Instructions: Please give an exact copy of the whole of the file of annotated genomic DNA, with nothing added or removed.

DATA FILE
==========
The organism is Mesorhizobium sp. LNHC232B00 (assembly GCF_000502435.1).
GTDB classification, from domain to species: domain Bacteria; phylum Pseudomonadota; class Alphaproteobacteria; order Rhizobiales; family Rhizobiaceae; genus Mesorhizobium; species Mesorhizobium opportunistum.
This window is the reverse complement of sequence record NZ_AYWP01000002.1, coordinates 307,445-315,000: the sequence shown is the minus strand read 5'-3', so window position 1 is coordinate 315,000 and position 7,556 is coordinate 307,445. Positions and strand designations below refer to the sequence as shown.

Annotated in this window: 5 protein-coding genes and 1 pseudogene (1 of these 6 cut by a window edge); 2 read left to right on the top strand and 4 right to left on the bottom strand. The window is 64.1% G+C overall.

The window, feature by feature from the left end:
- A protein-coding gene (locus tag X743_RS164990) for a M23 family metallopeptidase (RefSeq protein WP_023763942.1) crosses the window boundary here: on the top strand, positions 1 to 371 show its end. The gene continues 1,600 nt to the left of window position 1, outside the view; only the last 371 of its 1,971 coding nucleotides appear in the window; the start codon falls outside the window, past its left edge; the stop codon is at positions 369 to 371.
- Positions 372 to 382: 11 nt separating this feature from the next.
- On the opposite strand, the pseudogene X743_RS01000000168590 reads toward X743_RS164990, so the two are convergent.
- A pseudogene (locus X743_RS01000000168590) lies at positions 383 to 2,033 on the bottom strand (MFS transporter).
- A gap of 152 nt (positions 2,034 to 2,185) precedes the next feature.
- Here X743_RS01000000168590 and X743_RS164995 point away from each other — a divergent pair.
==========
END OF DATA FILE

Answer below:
The organism is Mesorhizobium sp. LNHC232B00 (assembly GCF_000502435.1).
GTDB classification, from domain to species: domain Bacteria; phylum Pseudomonadota; class Alphaproteobacteria; order Rhizobiales; family Rhizobiaceae; genus Mesorhizobium; species Mesorhizobium opportunistum.
This window is the reverse complement of sequence record NZ_AYWP01000002.1, coordinates 307,445-315,000: the sequence shown is the minus strand read 5'-3', so window position 1 is coordinate 315,000 and position 7,556 is coordinate 307,445. Positions and strand designations below refer to the sequence as shown.

Annotated in this window: 5 protein-coding genes and 1 pseudogene (1 of these 6 cut by a window edge); 2 read left to right on the top strand and 4 right to left on the bottom strand. The window is 64.1% G+C overall.

The window, feature by feature from the left end:
- A protein-coding gene (locus tag X743_RS164990) for a M23 family metallopeptidase (RefSeq protein WP_023763942.1) crosses the window boundary here: on the top strand, positions 1 to 371 show its end. The gene continues 1,600 nt to the left of window position 1, outside the view; only the last 371 of its 1,971 coding nucleotides appear in the window; the start codon falls outside the window, past its left edge; the stop codon is at positions 369 to 371.
- Positions 372 to 382: 11 nt separating this feature from the next.
- On the opposite strand, the pseudogene X743_RS01000000168590 reads toward X743_RS164990, so the two are convergent.
- A pseudogene (locus X743_RS01000000168590) lies at positions 383 to 2,033 on the bottom strand (MFS transporter).
- A gap of 152 nt (positions 2,034 to 2,185) precedes the next feature.
- Here X743_RS01000000168590 and X743_RS164995 point away from each other — a divergent pair.